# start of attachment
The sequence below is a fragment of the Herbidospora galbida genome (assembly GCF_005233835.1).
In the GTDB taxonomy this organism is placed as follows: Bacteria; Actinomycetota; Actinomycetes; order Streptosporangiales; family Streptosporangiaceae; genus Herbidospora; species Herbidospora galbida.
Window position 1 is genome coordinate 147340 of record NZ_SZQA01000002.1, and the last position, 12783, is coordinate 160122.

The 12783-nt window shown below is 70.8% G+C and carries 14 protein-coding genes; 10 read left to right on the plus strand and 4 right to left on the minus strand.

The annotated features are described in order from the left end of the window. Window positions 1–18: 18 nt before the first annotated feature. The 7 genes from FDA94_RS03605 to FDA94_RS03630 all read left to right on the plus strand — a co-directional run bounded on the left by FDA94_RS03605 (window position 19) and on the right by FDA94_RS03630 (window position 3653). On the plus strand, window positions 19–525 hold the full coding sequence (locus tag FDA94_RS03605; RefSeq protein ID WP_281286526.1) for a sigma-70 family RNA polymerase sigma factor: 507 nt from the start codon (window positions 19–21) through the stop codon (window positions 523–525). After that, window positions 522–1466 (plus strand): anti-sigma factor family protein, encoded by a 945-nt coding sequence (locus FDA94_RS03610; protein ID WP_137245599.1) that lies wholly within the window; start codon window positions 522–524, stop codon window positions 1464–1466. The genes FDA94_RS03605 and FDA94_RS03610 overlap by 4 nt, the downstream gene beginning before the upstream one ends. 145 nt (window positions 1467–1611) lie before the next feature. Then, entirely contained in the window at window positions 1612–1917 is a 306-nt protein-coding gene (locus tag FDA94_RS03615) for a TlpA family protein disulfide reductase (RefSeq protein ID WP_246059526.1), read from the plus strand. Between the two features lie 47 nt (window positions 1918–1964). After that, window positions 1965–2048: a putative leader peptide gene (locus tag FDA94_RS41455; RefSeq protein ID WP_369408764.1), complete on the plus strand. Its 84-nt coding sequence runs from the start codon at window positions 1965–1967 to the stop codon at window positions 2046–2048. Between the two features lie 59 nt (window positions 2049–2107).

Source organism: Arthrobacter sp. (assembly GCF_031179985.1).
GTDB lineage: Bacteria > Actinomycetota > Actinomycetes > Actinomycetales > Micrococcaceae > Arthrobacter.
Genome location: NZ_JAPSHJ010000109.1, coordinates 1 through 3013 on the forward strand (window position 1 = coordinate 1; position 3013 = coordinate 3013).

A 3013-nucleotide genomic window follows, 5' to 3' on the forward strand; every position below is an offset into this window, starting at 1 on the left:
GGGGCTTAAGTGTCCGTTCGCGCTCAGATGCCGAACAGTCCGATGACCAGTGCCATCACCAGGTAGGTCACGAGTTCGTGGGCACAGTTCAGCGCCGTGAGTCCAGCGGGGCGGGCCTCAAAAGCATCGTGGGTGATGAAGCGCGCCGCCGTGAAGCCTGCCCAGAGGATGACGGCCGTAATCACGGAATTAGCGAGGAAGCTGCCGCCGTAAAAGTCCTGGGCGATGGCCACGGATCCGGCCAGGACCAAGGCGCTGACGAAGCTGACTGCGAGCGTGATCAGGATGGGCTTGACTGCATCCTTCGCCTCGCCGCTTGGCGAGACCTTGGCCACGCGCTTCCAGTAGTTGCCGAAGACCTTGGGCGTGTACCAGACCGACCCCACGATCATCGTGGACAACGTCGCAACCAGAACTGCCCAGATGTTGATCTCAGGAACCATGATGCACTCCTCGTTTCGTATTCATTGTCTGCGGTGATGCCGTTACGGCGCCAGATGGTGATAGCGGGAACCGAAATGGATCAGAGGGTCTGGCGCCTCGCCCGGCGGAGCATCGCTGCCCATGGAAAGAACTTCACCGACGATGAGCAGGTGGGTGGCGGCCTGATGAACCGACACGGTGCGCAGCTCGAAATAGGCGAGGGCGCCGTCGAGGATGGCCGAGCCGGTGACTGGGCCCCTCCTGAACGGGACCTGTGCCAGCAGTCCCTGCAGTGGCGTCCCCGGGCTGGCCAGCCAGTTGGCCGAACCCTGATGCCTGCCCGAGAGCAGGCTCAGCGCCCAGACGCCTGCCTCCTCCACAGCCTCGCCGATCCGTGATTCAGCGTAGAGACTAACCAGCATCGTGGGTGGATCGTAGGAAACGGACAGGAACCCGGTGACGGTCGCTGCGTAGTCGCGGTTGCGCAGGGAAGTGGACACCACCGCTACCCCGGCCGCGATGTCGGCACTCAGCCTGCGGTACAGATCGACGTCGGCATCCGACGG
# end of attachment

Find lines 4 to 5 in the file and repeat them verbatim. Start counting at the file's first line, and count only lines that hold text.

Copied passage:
The 12783-nt window shown below is 70.8% G+C and carries 14 protein-coding genes; 10 read left to right on the plus strand and 4 right to left on the minus strand.

The annotated features are described in order from the left end of the window. Window positions 1–18: 18 nt before the first annotated feature. The 7 genes from FDA94_RS03605 to FDA94_RS03630 all read left to right on the plus strand — a co-directional run bounded on the left by FDA94_RS03605 (window position 19) and on the right by FDA94_RS03630 (window position 3653). On the plus strand, window positions 19–525 hold the full coding sequence (locus tag FDA94_RS03605; RefSeq protein ID WP_281286526.1) for a sigma-70 family RNA polymerase sigma factor: 507 nt from the start codon (window positions 19–21) through the stop codon (window positions 523–525). After that, window positions 522–1466 (plus strand): anti-sigma factor family protein, encoded by a 945-nt coding sequence (locus FDA94_RS03610; protein ID WP_137245599.1) that lies wholly within the window; start codon window positions 522–524, stop codon window positions 1464–1466. The genes FDA94_RS03605 and FDA94_RS03610 overlap by 4 nt, the downstream gene beginning before the upstream one ends. 145 nt (window positions 1467–1611) lie before the next feature. Then, entirely contained in the window at window positions 1612–1917 is a 306-nt protein-coding gene (locus tag FDA94_RS03615) for a TlpA family protein disulfide reductase (RefSeq protein ID WP_246059526.1), read from the plus strand. Between the two features lie 47 nt (window positions 1918–1964). After that, window positions 1965–2048: a putative leader peptide gene (locus tag FDA94_RS41455; RefSeq protein ID WP_369408764.1), complete on the plus strand. Its 84-nt coding sequence runs from the start codon at window positions 1965–1967 to the stop codon at window positions 2046–2048. Between the two features lie 59 nt (window positions 2049–2107).